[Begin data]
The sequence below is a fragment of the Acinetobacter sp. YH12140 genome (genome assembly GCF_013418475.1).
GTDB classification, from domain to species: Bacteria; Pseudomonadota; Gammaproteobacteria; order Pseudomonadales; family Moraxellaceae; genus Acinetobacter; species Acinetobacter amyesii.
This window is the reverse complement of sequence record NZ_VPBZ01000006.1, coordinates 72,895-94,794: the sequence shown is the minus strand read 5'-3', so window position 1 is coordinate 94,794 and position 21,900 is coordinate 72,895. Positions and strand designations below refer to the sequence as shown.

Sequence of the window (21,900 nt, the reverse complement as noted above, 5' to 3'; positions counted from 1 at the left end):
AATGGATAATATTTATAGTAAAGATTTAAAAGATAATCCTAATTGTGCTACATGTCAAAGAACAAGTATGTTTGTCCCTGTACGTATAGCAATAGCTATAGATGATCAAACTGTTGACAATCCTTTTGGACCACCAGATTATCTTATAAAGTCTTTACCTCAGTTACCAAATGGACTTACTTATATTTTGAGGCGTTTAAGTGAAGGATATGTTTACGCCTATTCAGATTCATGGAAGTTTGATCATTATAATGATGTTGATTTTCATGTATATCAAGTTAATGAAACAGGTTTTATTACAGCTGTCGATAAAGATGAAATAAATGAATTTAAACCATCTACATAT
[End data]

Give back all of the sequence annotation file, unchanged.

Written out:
The sequence below is a fragment of the Acinetobacter sp. YH12140 genome (genome assembly GCF_013418475.1).
GTDB classification, from domain to species: Bacteria; Pseudomonadota; Gammaproteobacteria; order Pseudomonadales; family Moraxellaceae; genus Acinetobacter; species Acinetobacter amyesii.
This window is the reverse complement of sequence record NZ_VPBZ01000006.1, coordinates 72,895-94,794: the sequence shown is the minus strand read 5'-3', so window position 1 is coordinate 94,794 and position 21,900 is coordinate 72,895. Positions and strand designations below refer to the sequence as shown.

Sequence of the window (21,900 nt, the reverse complement as noted above, 5' to 3'; positions counted from 1 at the left end):
AATGGATAATATTTATAGTAAAGATTTAAAAGATAATCCTAATTGTGCTACATGTCAAAGAACAAGTATGTTTGTCCCTGTACGTATAGCAATAGCTATAGATGATCAAACTGTTGACAATCCTTTTGGACCACCAGATTATCTTATAAAGTCTTTACCTCAGTTACCAAATGGACTTACTTATATTTTGAGGCGTTTAAGTGAAGGATATGTTTACGCCTATTCAGATTCATGGAAGTTTGATCATTATAATGATGTTGATTTTCATGTATATCAAGTTAATGAAACAGGTTTTATTACAGCTGTCGATAAAGATGAAATAAATGAATTTAAACCATCTACATAT